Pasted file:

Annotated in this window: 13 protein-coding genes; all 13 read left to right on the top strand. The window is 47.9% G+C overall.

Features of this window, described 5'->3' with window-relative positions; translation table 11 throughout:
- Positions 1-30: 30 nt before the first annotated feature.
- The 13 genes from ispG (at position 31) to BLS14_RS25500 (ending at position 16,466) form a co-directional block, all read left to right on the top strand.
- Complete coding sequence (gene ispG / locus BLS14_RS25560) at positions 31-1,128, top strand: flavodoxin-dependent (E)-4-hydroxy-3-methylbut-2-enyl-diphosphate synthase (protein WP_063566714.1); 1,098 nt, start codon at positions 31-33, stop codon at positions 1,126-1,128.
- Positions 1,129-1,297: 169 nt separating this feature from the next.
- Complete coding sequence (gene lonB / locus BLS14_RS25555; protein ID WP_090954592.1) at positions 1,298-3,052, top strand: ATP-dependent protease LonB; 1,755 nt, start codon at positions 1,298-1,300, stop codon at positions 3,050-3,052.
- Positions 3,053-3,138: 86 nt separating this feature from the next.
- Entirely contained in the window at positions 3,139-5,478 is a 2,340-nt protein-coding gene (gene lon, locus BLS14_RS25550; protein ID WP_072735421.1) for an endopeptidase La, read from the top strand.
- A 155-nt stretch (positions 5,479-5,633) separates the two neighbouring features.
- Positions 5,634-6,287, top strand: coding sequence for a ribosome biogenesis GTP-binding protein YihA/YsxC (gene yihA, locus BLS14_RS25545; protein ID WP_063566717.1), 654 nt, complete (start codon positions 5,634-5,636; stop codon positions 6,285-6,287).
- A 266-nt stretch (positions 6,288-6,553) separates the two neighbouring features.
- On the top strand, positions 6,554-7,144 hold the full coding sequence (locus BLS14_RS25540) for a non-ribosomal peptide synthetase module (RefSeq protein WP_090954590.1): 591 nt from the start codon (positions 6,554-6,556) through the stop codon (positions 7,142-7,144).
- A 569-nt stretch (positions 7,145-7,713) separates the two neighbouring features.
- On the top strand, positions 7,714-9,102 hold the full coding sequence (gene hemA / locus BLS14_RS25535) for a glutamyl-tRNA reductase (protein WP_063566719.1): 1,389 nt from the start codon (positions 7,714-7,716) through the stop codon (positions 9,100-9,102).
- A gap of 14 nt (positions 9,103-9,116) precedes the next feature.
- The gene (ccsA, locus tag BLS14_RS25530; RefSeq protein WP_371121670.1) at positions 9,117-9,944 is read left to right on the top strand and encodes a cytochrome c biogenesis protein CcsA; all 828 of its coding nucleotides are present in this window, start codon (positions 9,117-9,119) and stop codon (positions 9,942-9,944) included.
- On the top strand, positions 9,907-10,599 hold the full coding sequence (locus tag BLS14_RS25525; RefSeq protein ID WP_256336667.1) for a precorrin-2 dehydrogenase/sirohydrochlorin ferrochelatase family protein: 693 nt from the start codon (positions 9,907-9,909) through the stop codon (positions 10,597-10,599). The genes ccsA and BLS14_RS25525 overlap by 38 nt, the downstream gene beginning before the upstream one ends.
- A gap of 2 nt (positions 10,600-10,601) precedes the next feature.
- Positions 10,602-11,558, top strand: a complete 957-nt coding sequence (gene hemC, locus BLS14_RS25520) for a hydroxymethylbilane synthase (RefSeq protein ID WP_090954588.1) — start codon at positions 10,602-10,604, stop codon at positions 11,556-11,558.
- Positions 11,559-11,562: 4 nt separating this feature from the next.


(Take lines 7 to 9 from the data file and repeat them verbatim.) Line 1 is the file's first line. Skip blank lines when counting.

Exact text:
- Complete coding sequence (gene lonB / locus BLS14_RS25555; protein ID WP_090954592.1) at positions 1,298-3,052, top strand: ATP-dependent protease LonB; 1,755 nt, start codon at positions 1,298-1,300, stop codon at positions 3,050-3,052.
- Positions 3,053-3,138: 86 nt separating this feature from the next.
- Entirely contained in the window at positions 3,139-5,478 is a 2,340-nt protein-coding gene (gene lon, locus BLS14_RS25550; protein ID WP_072735421.1) for an endopeptidase La, read from the top strand.